Comparative Physiology @ Guelph

Comparative Physiology @ Guelph

Comparative Physiology @ Guelph

Welcome to Comparative Animal Physiology

The Comparative Animal Physiology group at the University of Guelph is one of the largest in Canada and is known for its integrative research on animal function, which incorporates studies of genes to whole animals and everything in between. The enthusiasm, strength and breadth of the group provide an outstanding training environment for postdocs, graduate students and undergraduate researchers. Aquatic research is a particular strength, which is made possible by the world-class facilities that are available in the Hagen Aqualab. The group currently studies a diverse group of animals, including crustaceans, molluscs, echinoderms, lampreys, hagfishes, sharks, skates, lungfishes, teleost fishes, amphibians, reptiles, birds, rodents, and whales. Other strengths of the group include expertise in cardiac function, metabolism, development, neurobiology, hormonal regulation, stress biology, and biomechanics. The group is located in the Summerlee Science Complex and enjoys access to state-of-the-art equipment and facilities for the study of animal structure and function.

For more information about each of the labs in the group, click on the links below. Here you’ll find detailed information about areas of research, publications, techniques, and opportunities for employment and study.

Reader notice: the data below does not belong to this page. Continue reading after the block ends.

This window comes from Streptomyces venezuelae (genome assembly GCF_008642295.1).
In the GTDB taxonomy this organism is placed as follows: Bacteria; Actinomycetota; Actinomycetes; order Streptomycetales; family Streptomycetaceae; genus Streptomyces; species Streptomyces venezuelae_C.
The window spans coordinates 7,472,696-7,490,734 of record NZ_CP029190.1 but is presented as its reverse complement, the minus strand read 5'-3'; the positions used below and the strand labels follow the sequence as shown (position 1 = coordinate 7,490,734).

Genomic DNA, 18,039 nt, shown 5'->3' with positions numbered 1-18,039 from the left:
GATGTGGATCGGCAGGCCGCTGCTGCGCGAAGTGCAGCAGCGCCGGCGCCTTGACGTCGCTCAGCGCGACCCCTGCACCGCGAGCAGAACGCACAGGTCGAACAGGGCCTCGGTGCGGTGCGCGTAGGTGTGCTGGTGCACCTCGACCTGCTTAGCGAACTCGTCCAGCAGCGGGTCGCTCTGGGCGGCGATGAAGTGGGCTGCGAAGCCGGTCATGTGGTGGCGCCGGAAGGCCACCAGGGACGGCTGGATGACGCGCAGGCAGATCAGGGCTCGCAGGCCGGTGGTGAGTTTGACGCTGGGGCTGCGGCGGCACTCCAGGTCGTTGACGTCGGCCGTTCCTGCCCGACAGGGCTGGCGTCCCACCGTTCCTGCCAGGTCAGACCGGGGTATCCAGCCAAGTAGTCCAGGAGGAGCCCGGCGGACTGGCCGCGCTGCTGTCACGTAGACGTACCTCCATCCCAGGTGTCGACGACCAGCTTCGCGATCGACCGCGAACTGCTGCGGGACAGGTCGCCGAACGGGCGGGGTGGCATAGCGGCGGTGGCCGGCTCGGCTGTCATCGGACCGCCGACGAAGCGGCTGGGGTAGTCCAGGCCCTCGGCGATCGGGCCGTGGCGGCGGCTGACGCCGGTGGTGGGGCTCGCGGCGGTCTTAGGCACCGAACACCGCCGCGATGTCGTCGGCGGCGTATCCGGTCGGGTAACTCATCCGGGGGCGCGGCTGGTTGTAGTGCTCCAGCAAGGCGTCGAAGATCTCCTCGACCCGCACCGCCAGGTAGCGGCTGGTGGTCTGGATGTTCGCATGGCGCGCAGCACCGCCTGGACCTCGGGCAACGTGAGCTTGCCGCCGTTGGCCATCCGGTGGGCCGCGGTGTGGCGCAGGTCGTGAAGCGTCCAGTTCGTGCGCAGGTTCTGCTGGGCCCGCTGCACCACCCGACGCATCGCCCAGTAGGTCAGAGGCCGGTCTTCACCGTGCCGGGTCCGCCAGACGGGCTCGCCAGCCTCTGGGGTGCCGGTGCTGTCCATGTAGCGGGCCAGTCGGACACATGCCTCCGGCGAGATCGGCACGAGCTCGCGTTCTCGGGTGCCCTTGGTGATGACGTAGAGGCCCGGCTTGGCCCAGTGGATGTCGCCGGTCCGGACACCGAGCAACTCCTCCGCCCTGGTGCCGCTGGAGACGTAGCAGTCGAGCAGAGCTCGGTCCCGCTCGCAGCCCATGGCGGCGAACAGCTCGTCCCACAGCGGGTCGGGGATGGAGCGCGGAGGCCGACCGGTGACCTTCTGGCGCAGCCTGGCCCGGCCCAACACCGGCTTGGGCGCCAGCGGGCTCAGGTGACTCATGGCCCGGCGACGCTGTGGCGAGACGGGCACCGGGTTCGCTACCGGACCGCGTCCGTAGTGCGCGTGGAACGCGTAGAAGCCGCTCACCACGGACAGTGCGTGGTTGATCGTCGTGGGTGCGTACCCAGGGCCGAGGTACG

Labs in Comparative Animal Physiology

Ballantyne Lab

Evolutionary and Adaptive Biochemistry Lab

Gillis Lab

Cardiac Protein Lab

Newman Lab

Ecophysiology of Stress

Bernier Lab

Stress Neuroendocrinology Lab

Heyland Lab

Comparative Functional Genomics Lab

Van Der Kraak Lab

Fish Reproductive Physiology Lab

Fudge Lab

Comparative Biomaterials Lab

Laberge Lab

Comparative Neurobiology Lab

Wright Lab

Environmental Physiology Lab

Comparative Physiology News

New Review Paper

As part of a class project, a group of (eco)physiology graduate students collaborate to publish a review investigating the role of animal density in physiological studies, check out our paper here.

New paper on lens mechanics from Fudge Lab

GJ Won from Vivian Choh’s lab at the University of Waterloo recently published a paper in Molecular Vision that included some of the work he did in the Fudge Lab on the biomechanics of chick lenses and the contribution of the actomyosin cytoskeleton to the material properties of the lens.